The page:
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Some Christians use (parts of) the Bible to dictate their thinking and opinions. Isn’t that idolatry?

09 March 2018

Write, if you have any answers to the questions listed at the end of this section, or to add to the answer given below.


Your answers:

Some Christians use (parts of) the Bible to dictate their thinking and opinions. Isn’t that idolatry?

The issue of idolatrous worship of the Bible is one that has worried me for many years. I think it is more prevalent than people realise, possibly encouraged by sayings such as that of Calvin, “We owe to scripture the same reverence as we owe to God.”

Part of the problem is knowing where to draw the line between having opinions informed by scripture (which surely we all must, if we take it seriously) and having opinions dictated by scripture, which is idolatrous. I have reached no firm conclusions, but I would put forward the following as possible symptoms of bibliolatry:

The belief that one should not engage the faculty of reason in interpreting scripture, but submit wholly to the text. This is a strange view, since one cannot receive any meaning at all from a text except through the mediation of human reason.

The belief that the Bible, as a holy book, is exempt from critical examination. This can lead to models of biblical authority which are inconsistent with what is now known about the redaction history of the text (and texts in general).

The belief that the Bible can be interpreted without reference to the cultural context in which it was written. This is an early symptom that can develop into some of those described below.

The belief that there is only one correct interpretation of a passage; such people may dismiss alternatives unheard as necessarily incorrect. In its most advanced form, this leads to the attitude: “My opinions are derived from scripture; so anyone who disagrees with me must be wrong.”

Distorted interpretations of passages to fit a fixed interpretation of another passage. An obvious example is those who take a literal reading of the creation story in Genesis 1, and require major reinterpretations of Genesis 2 to accommodate this.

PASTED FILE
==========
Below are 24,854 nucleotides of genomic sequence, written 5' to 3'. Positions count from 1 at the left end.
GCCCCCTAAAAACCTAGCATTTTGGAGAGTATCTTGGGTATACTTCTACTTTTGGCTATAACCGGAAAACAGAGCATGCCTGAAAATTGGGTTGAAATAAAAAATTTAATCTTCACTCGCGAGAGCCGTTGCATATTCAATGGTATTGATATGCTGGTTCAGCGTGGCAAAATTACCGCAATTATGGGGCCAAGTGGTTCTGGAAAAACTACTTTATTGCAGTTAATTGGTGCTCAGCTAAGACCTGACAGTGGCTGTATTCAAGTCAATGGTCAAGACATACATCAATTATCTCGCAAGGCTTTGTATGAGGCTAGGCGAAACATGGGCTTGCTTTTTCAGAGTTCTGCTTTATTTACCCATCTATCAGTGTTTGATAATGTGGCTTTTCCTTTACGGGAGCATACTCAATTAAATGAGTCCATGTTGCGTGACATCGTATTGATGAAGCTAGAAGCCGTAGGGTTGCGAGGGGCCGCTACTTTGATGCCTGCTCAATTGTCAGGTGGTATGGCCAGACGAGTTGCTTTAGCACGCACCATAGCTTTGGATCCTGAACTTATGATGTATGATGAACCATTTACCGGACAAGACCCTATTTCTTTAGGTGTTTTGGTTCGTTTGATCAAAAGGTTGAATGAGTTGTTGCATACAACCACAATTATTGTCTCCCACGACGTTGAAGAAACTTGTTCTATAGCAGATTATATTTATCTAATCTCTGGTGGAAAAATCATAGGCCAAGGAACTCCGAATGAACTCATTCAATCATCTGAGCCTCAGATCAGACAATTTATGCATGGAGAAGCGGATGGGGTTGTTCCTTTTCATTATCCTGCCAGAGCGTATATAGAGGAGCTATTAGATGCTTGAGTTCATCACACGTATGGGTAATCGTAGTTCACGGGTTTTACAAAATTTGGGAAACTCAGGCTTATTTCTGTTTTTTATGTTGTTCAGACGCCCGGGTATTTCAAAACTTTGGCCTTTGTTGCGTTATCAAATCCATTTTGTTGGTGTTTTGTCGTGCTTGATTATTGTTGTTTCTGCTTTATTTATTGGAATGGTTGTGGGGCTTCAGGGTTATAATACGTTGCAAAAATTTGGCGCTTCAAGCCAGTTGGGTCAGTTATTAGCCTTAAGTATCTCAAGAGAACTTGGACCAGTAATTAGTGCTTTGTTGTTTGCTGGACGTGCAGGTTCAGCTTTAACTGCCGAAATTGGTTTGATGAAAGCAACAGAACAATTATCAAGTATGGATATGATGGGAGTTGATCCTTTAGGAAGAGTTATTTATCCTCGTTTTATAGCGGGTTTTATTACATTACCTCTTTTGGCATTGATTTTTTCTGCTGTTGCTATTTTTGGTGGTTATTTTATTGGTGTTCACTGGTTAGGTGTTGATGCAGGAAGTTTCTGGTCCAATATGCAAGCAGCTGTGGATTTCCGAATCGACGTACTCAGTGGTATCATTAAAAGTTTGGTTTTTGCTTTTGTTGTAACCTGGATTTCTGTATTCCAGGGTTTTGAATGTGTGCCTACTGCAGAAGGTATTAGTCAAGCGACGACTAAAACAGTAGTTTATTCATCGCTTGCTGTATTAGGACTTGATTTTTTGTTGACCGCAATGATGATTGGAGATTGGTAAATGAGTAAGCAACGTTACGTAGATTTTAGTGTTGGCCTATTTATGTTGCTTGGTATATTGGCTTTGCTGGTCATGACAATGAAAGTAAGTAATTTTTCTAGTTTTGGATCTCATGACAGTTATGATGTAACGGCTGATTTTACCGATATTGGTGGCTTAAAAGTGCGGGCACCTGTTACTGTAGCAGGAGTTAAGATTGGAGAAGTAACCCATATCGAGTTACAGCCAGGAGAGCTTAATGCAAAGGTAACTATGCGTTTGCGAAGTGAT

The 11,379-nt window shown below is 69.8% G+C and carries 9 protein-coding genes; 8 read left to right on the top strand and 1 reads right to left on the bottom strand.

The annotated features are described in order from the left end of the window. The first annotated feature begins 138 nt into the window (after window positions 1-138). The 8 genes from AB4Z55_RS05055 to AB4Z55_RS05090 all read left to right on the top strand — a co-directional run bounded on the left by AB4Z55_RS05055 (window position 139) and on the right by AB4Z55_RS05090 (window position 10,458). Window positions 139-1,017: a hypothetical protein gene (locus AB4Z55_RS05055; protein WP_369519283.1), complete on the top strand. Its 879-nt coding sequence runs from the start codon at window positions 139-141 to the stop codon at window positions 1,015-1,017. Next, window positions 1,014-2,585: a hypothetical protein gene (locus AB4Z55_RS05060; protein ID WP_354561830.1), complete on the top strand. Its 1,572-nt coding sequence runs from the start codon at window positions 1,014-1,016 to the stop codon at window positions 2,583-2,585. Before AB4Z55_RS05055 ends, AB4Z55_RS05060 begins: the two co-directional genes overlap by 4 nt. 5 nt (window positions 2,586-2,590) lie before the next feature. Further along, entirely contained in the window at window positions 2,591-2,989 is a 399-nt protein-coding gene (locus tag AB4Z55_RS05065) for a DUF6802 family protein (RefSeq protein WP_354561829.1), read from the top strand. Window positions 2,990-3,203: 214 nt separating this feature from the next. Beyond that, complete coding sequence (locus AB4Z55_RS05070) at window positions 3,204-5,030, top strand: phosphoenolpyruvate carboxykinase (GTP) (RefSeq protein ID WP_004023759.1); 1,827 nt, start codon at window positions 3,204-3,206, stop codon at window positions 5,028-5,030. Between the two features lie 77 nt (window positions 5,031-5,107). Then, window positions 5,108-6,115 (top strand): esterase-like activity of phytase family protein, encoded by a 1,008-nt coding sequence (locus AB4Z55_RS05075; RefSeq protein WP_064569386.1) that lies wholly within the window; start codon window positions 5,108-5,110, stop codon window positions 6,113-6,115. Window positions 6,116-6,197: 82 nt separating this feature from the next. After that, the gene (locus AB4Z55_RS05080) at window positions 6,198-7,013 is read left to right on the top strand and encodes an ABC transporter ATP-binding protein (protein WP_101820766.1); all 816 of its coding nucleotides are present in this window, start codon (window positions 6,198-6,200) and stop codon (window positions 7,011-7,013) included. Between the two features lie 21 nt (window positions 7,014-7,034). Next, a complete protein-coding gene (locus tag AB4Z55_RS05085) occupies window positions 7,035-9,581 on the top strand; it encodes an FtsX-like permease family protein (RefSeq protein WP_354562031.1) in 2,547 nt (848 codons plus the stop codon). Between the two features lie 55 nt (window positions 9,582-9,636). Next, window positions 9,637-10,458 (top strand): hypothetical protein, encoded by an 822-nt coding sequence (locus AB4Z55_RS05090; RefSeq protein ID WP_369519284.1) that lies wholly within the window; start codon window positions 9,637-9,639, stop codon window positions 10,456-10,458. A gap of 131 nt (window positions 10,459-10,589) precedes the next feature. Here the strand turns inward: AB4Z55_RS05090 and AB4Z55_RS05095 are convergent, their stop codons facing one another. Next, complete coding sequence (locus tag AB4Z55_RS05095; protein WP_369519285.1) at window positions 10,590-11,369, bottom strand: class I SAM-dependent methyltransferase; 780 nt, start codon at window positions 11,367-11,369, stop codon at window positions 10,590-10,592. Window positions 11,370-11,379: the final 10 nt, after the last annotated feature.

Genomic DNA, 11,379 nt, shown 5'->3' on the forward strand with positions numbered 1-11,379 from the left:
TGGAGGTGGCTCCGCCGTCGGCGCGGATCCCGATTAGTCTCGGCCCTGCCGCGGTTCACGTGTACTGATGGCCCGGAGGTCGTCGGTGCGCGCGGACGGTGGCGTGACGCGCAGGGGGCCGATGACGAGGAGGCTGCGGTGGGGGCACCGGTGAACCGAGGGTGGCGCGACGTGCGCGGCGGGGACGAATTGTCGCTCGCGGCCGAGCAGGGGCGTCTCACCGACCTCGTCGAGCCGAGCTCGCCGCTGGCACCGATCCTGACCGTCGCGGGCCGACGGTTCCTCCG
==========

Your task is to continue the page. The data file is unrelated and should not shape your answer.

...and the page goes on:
Again, there is a more advanced form of this symptom, in which someone may start rejecting passages of scripture which do not agree with their interpretation. Even Luther came close to this trap, wishing to relegate biblical books such as James. If one’s criterion for canonicity is whether a text agrees with one’s own ideas, one is setting oneself above some parts of scripture just as one idolises other parts.

The belief that scripture — according to a particular interpretation — trumps scientific fact. This error is exemplified by the 16th-century clerics who rejected the emerging scientific knowledge of the structure of the solar system in favour of their interpretation of biblical descriptions.

We should all guard against these, and in their place cultivate a willingness to engage with others’ opinions and interpretations. We should not regard particular passages as “key” in the sense that their interpretation is fixed and not subject to other biblical — or even post-biblical — ideas, but continue to engage in reasoned dialogue to discern which parts of the Bible are important to each situation that we encounter.

Philip Belben
Nettlebridge, Radstock


Your questions:

Associated online with Samuel Wilberforce, Bishop of Winchester, is a claim that he often retold the story of his encounter with the ghost of a priest or monk. Is there any authentic record of the Bishop’s telling such a story or committing this to writing?

A. B.

I would be delighted if anyone could suggest hymns suitable for a service to with the railways and steam engines.

M. A. B.


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